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A research team led by Cleveland Clinic has developed a personalized genomic medicine platform that will help accelerate genome medical research and genome-based drug discovery. This is evident from new study results recently published in Genome Biology.

Known as My Personal Mutanome (MPM), the platform has an interactive database that provides insight into the role of disease-associated mutations in cancer and prioritizes mutations that may respond to drug therapies.

“Although advances in sequencing technology have provided a wealth of cancer genomic data, the ability to bridge the translational gap between large-scale genomic studies and clinical decision-making has been lacking,” said Feixiong Cheng, Ph.D., assistant at the Cleveland Clinic Genomic Medicine Institute and lead author of the Study. “MPM is a powerful tool that helps identify novel functional mutations / genes, drug targets, and biomarkers for cancer, accelerating progress toward cancer precision medicine.”

Using clinical data, researchers have integrated nearly 500,000 mutations from over 10,800 tumor exomes (the protein-coding part of the genome) across 33 cancers to develop the comprehensive database of cancer mutations. They then systematically mapped the mutations to over 94,500 protein-protein interactions (PPIs) and over 311,000 functional protein sites (where proteins physically bind to one another), and recorded data on patient survival and drug response.

The platform analyzes the relationships between genetic mutations, proteins, PPIs, protein functional sites and drugs to make it easy for users to find clinically actionable mutations. The MPM database contains three interactive visualization tools that provide two- and three-dimensional views of disease-associated mutations and the associated survival and drug responses.

The results of another study published in Nature Genetics, a collaboration between the Cleveland Clinic and several other institutions, motivated the team to develop the platform.

Previous studies have linked the pathogenesis and progression of disease to mutations / variations that disrupt the human interactome, the complex network of proteins and PPIs that affect cell function. Mutations can disrupt the network by changing the normal function of a protein (nodetic effect) or by changing PPIs (edgetic effect).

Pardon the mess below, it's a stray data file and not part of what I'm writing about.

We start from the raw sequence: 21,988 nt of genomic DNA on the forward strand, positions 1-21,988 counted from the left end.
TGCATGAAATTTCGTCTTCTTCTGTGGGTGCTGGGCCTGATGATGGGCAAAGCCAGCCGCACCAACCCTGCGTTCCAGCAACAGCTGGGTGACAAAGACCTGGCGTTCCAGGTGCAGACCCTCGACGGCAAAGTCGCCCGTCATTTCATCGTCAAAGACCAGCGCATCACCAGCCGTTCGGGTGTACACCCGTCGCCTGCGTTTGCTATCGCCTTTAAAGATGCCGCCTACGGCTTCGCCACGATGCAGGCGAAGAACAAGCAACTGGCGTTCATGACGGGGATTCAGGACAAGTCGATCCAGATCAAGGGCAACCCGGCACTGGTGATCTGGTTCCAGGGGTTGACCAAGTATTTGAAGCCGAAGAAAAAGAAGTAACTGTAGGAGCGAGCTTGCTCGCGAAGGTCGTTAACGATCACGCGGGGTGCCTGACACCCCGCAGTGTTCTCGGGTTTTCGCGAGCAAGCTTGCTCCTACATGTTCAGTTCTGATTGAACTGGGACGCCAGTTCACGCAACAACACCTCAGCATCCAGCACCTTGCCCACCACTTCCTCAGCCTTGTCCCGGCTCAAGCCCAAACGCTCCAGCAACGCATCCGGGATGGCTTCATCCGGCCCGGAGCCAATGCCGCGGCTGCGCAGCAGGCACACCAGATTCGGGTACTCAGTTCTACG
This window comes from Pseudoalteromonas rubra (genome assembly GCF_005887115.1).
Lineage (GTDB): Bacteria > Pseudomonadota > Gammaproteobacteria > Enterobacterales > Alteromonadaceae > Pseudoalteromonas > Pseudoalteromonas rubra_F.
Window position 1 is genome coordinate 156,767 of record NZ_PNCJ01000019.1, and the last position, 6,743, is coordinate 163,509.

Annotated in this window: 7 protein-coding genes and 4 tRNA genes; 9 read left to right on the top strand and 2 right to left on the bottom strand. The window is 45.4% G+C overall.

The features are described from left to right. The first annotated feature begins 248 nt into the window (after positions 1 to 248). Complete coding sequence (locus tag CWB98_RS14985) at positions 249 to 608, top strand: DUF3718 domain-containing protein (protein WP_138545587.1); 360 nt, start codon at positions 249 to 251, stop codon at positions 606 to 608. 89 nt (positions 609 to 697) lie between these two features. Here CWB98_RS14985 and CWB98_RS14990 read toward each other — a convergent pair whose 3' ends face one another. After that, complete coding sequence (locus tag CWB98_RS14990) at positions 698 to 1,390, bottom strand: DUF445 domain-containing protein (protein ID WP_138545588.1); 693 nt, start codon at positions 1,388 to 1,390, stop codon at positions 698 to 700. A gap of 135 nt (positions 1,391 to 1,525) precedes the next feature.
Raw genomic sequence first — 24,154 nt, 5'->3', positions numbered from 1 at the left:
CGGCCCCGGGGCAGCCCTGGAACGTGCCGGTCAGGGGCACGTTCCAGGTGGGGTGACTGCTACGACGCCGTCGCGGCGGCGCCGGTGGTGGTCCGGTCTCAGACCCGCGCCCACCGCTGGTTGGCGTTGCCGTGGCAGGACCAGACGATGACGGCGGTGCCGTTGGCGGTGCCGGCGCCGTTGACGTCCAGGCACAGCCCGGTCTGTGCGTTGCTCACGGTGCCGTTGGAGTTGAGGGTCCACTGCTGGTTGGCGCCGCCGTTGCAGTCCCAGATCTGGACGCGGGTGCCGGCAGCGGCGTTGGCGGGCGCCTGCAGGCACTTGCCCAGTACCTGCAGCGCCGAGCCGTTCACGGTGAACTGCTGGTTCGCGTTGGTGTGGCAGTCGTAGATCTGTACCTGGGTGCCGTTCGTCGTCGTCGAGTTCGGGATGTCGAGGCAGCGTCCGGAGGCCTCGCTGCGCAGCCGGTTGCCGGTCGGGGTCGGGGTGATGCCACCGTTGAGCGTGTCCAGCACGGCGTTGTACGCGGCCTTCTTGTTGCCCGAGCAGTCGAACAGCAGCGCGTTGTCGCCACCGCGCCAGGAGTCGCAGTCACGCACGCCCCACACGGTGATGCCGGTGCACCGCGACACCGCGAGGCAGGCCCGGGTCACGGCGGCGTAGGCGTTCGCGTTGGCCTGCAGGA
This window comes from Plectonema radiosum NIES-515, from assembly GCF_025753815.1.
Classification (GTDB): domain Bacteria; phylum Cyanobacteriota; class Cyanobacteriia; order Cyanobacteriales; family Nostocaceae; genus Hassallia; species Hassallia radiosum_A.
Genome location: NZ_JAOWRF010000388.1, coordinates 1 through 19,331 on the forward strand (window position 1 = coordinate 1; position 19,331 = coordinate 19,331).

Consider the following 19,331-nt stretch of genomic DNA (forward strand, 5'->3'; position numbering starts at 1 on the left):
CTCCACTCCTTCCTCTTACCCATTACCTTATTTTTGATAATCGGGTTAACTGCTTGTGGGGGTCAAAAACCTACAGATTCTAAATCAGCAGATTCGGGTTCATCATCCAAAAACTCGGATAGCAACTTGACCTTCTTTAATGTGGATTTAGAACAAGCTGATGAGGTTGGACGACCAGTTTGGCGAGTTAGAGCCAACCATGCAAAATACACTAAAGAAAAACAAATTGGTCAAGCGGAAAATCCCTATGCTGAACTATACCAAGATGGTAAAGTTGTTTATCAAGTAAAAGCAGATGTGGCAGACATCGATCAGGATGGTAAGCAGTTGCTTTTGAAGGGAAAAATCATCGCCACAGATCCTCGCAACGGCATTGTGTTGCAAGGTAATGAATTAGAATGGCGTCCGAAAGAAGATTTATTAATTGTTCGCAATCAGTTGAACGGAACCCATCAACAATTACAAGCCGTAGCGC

Specifically, in the Nature Genetics study conducted by Brigham & Women’s Hospital and Harvard Medical School, researchers found that disease-associated mutations were highly accumulated where PPIs occurred. They also showed that PPI-altering mutations correlated significantly with drug sensitivity or resistance, as well as poor survival rates in cancer patients.

Overall, MPM enables a better understanding of mutations at the human interactive network level, which can lead to new insights in cancer genomics and treatment and ultimately help achieve the goal of personalized cancer care. The team will update MPM annually to provide researchers and clinicians with the most complete data available.

“Our study of natural genetics also shows the effects of mutations / variations in other diseases,” added Dr. Cheng added. “As a next step, we are developing new artificial intelligence algorithms to translate these genomic medical insights into drug target identification and precision drug discovery for other complex diseases, including heart disease and Alzheimer’s disease.”

The study shows that endometrial cancer patients in Kentucky have a higher rate of DACH1 mutations

More information:
Yadi Zhou et al., My Personal Mutanome: A Platform for Computational Genomic Medicine to Search for Network Disrupting Alleles Linking Genotype to Phenotype, Genome Biology (2021). DOI: 10.1186 / s13059-021-02269-3

Cheng, F., Zhao, J., Wang, Y. et al. Comprehensive characterization of protein-protein interactions that are disrupted by disease mutations. Nat Genet (2021).,

Provided by the Cleveland Clinic

Quote: Researchers are developing a platform to identify cancer mutations potentially responsive to drug therapies (2021, February 8), accessed February 8, 2021 from -responsive-drug. html

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